‘ISIS slaughters & coalition aircraft shell’: UN estimates 27 Raqqa residents killed daily
The battle to recapture the ISIS stronghold of Raqqa by the US-led Syrian Democratic Forces is costing the lives of 27 civilians a day, the UN estimates. And while the terrorists use residents as human shields, the US-led coalition often bombs escape routes.
“The UN estimates that an average of 27 people are being killed in Raqqa, every day,” Under-Secretary-General for Humanitarian Affairs and Emergency Relief Coordinator, Stephen O'Brien told the UN Security Council Wednesday.
O'Brien noted that up to 25,000 civilians are still trapped in the Islamic State-besieged (IS, formerly ISIS/ISIL) city and are being slaughtered in the crossfire between the sides in the ongoing battle, the last phase of which began in June.
“They risk being killed, either by airstrikes, or by ISIL snipers or mines if they try to flee, or being used as human shields if they remain,” O’Brien noted, urging all sides of the conflict to spare civilian lives.
Also Wednesday, the UN Special Adviser on the Prevention of Genocide revealed that coalition forces are targeting boats on the Euphrates river which serve as escape routes for civilians, while ISIS fighters are killing anyone who tries to flee.
“I am deeply disturbed by reports coming out of Raqqa of the horrendous situation faced by civilians caught up in the offensive to retake the city from the so-called ISIL,”said special adviser Adama Dieng. “The legitimate aim of retaking Raqqa must not be achieved at such a high cost to civilians.”
Some of those civilians, who made it alive out of Raqqa, spoke to RT at the Ain Issa refugee camp north of the city.
“The aircraft shelled a lot. This happened in Mishleb, the downtown area, and around us. ISIS was slaughtering people and throwing them next to our houses,” one internally displaced woman told RT’s Ruptly video agency.
“The shelling is targeting the civilians, it is the aircraft, the coalition. It shells the civilians. Four-storey houses of people were all bombed over in our neighborhood. For sure many have died. One of them is my cousin, he died in Raqqa by an airplane,” another refugee said.
Some former Raqqa residents said coalition aircraft sometimes used white phosphorous in populated areas, and in one instance allegedly killed 17 people.
SDF militants, supported by the US-led coalition, launched the offensive in Raqqa province in November last year. In June, the fighting progressed towards the ISIS-besieged city, the de facto capital of the self-proclaimed terrorist caliphate.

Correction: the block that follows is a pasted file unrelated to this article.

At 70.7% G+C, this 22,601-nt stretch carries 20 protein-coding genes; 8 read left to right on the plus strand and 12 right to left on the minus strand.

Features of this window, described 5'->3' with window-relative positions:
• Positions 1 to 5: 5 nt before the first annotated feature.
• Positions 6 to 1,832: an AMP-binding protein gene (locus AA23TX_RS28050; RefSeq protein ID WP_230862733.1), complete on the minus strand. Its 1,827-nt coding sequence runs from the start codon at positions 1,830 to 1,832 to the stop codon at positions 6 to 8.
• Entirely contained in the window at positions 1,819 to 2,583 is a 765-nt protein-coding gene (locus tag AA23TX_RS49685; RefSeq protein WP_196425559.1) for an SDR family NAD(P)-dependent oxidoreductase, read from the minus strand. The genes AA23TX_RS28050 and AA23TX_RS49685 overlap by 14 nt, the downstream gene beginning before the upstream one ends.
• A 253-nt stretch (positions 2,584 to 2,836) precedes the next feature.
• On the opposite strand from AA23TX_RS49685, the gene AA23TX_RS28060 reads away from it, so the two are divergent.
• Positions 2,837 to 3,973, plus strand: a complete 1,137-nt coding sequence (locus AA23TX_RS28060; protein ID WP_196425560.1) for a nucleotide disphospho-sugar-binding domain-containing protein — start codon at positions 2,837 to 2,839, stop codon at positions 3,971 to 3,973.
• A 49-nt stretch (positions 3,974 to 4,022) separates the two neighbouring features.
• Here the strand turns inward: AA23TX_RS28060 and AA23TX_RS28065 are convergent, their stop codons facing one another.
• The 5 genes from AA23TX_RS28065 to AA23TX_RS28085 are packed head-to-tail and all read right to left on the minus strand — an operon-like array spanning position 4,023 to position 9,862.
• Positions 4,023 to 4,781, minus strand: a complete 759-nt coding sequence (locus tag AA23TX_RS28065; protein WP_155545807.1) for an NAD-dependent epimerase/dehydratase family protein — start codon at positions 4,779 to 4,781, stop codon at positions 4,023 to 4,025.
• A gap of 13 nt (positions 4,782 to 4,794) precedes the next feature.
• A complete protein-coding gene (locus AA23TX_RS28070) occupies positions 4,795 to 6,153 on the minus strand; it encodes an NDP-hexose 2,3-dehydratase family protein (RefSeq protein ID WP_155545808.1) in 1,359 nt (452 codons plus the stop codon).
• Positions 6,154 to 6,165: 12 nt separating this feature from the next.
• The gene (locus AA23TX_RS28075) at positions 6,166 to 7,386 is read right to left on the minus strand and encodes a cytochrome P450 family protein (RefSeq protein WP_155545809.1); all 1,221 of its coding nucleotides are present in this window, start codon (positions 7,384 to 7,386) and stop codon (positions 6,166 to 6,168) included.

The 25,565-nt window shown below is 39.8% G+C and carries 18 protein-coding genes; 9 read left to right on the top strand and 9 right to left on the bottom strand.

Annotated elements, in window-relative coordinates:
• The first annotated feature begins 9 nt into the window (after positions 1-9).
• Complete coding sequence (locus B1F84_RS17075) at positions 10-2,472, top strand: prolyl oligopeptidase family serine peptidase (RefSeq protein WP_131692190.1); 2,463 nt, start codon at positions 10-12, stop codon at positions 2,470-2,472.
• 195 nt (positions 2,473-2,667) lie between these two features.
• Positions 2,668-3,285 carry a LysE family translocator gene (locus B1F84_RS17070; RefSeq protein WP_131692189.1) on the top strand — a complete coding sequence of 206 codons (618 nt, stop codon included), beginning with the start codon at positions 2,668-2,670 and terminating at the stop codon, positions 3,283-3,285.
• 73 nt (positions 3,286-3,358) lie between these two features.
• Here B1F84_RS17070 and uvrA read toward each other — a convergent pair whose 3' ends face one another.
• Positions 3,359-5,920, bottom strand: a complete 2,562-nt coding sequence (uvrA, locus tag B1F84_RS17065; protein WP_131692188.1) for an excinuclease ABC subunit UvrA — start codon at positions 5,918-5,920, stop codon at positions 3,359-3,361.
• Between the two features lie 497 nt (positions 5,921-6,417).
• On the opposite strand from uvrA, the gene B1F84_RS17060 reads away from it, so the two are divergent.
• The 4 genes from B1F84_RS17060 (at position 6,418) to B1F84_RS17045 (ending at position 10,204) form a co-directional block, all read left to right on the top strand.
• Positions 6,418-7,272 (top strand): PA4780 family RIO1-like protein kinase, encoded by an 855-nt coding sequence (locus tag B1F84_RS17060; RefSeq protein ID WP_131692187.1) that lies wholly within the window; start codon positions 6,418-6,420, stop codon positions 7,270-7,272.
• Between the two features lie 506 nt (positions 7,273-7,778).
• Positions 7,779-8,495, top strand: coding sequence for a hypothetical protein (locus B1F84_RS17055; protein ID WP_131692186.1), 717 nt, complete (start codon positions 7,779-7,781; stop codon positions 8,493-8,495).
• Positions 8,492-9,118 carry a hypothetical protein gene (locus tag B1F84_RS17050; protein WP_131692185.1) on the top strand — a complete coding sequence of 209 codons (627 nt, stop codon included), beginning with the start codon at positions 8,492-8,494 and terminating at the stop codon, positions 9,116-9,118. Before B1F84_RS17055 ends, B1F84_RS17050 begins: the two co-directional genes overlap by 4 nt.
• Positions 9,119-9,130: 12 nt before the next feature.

An estimated 1,000 IS terrorists are still resisting some 15,000 SDF fighters for control of the city, Nowruz Ahmed, who sits on the military council of the US-backed ground force told Reuters earlier this week. She hopes the city will be liberated within the next two months. So far, according to Ahmed's assessment, the SDF has captured around 60 percent of the city and has most of the IS terrorists encircled.
“We cannot determine the time period in which the battle of Raqqa will end precisely because war has its conditions. But we do not expect it to last long, and according to our plans the battle will not take longer than two months from now,” Ahmed said.
While SDF and the US-led coalition battle to recapture Raqqa, Syrian government forces, aided by Russian air power, are also making a push to help liberate the besieged city. In July, Syrian forces secured 4 humanitarian routes to deliver aid from Damascus, Homs and Aleppo and evacuated civilians from the city in an effort to spare them from the coalition’s bombardment and IS' atrocities.
Facing increased pressure in Raqqa and elsewhere, IS terrorists have been trying to move its remaining forces along with tanks and other heavy weaponry to the Deir ez-Zor area. As a result of their desperate attempt to regroup, some 800 terrorists were killed and 13 tanks and 29 pickup trucks with mounted high-caliber guns were destroyed by Syrian troops and Russian aircraft near the town of Ghanem Ali, located in the eastern part of the Raqqa governorate south of the Euphrates.
The key Euphrates city of Deir ez-Zor has been under terrorist siege for two and a half years after being cut off from government-held areas, but now, the Syrian Army and allied forces are pushing toward the besieged city. Russian planes delivered 293 tons of food and medical supplies to Deir ez-Zor in August, according to Russian defense ministry. It has also upped the number of sorties against IS to 60-70 per day as the push for Deir ez-Zor gains momentum.